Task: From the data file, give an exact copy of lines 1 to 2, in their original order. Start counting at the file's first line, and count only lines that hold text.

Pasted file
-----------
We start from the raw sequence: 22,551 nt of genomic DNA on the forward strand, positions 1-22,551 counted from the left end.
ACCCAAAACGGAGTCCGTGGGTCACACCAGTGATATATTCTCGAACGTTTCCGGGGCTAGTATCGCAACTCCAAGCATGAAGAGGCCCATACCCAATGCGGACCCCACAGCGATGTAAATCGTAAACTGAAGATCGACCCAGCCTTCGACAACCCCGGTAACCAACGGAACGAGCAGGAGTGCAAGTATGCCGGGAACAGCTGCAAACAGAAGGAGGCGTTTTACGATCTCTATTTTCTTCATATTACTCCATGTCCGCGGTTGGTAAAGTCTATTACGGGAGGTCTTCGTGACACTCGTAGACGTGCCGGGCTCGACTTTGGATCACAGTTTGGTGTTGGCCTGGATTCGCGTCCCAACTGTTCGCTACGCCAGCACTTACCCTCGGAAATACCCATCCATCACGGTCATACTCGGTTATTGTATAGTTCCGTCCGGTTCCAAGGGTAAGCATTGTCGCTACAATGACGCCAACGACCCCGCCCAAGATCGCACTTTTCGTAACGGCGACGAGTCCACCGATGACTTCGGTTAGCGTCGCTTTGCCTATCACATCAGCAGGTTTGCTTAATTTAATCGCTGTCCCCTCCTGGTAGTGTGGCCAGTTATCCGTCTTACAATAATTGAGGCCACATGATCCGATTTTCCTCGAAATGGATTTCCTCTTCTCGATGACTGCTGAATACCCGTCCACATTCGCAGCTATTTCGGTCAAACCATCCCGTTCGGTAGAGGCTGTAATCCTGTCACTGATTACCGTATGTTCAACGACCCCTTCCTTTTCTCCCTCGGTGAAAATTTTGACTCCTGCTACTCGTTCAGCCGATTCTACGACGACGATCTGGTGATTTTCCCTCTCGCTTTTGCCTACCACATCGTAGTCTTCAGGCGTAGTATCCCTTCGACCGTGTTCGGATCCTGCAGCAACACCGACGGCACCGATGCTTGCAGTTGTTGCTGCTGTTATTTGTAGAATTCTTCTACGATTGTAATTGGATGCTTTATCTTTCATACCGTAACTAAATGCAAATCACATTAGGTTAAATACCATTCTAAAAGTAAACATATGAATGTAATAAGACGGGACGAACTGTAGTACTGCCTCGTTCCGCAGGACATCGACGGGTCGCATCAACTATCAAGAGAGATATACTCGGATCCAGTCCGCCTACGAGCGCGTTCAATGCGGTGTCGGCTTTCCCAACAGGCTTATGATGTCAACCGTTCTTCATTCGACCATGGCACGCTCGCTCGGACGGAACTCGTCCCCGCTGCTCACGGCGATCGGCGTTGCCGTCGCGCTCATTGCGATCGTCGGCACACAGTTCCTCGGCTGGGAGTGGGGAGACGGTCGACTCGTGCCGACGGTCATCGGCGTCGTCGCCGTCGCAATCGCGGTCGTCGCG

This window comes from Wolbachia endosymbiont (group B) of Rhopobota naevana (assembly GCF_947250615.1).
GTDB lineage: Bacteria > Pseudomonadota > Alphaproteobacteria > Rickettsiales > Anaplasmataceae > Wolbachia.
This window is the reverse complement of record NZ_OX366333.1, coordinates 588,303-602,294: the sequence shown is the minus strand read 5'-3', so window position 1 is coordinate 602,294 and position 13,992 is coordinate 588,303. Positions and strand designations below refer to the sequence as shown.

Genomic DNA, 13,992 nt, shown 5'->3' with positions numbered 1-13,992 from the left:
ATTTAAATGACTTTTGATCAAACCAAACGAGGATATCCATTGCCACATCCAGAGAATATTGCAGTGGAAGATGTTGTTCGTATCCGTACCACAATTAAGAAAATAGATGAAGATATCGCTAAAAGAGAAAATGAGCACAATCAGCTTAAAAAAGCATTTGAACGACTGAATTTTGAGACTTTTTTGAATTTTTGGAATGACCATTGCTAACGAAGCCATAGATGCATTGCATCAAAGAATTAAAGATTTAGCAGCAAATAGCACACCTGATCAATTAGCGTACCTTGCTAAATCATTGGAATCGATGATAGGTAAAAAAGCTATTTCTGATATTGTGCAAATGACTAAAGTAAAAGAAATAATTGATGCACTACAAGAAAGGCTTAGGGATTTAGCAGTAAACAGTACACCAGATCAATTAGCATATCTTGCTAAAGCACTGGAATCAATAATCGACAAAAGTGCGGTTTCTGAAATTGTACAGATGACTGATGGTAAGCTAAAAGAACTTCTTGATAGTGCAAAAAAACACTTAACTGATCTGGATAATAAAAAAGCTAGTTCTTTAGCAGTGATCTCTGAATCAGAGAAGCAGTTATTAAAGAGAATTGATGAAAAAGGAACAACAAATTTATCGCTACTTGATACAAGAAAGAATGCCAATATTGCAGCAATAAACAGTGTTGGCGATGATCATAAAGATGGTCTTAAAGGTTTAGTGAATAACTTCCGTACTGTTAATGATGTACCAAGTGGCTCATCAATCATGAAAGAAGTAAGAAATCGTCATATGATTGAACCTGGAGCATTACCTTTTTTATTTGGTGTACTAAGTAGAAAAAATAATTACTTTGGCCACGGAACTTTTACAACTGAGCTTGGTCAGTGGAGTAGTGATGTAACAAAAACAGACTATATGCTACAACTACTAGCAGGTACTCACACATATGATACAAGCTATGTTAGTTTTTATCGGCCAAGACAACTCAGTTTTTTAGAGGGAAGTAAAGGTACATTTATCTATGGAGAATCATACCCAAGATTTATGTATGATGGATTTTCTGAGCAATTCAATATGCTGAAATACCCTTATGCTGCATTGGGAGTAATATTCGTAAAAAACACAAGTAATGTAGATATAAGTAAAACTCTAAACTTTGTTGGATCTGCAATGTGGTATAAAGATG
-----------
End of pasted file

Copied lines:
We start from the raw sequence: 22,551 nt of genomic DNA on the forward strand, positions 1-22,551 counted from the left end.
ACCCAAAACGGAGTCCGTGGGTCACACCAGTGATATATTCTCGAACGTTTCCGGGGCTAGTATCGCAACTCCAAGCATGAAGAGGCCCATACCCAATGCGGACCCCACAGCGATGTAAATCGTAAACTGAAGATCGACCCAGCCTTCGACAACCCCGGTAACCAACGGAACGAGCAGGAGTGCAAGTATGCCGGGAACAGCTGCAAACAGAAGGAGGCGTTTTACGATCTCTATTTTCTTCATATTACTCCATGTCCGCGGTTGGTAAAGTCTATTACGGGAGGTCTTCGTGACACTCGTAGACGTGCCGGGCTCGACTTTGGATCACAGTTTGGTGTTGGCCTGGATTCGCGTCCCAACTGTTCGCTACGCCAGCACTTACCCTCGGAAATACCCATCCATCACGGTCATACTCGGTTATTGTATAGTTCCGTCCGGTTCCAAGGGTAAGCATTGTCGCTACAATGACGCCAACGACCCCGCCCAAGATCGCACTTTTCGTAACGGCGACGAGTCCACCGATGACTTCGGTTAGCGTCGCTTTGCCTATCACATCAGCAGGTTTGCTTAATTTAATCGCTGTCCCCTCCTGGTAGTGTGGCCAGTTATCCGTCTTACAATAATTGAGGCCACATGATCCGATTTTCCTCGAAATGGATTTCCTCTTCTCGATGACTGCTGAATACCCGTCCACATTCGCAGCTATTTCGGTCAAACCATCCCGTTCGGTAGAGGCTGTAATCCTGTCACTGATTACCGTATGTTCAACGACCCCTTCCTTTTCTCCCTCGGTGAAAATTTTGACTCCTGCTACTCGTTCAGCCGATTCTACGACGACGATCTGGTGATTTTCCCTCTCGCTTTTGCCTACCACATCGTAGTCTTCAGGCGTAGTATCCCTTCGACCGTGTTCGGATCCTGCAGCAACACCGACGGCACCGATGCTTGCAGTTGTTGCTGCTGTTATTTGTAGAATTCTTCTACGATTGTAATTGGATGCTTTATCTTTCATACCGTAACTAAATGCAAATCACATTAGGTTAAATACCATTCTAAAAGTAAACATATGAATGTAATAAGACGGGACGAACTGTAGTACTGCCTCGTTCCGCAGGACATCGACGGGTCGCATCAACTATCAAGAGAGATATACTCGGATCCAGTCCGCCTACGAGCGCGTTCAATGCGGTGTCGGCTTTCCCAACAGGCTTATGATGTCAACCGTTCTTCATTCGACCATGGCACGCTCGCTCGGACGGAACTCGTCCCCGCTGCTCACGGCGATCGGCGTTGCCGTCGCGCTCATTGCGATCGTCGGCACACAGTTCCTCGGCTGGGAGTGGGGAGACGGTCGACTCGTGCCGACGGTCATCGGCGTCGTCGCCGTCGCAATCGCGGTCGTCGCG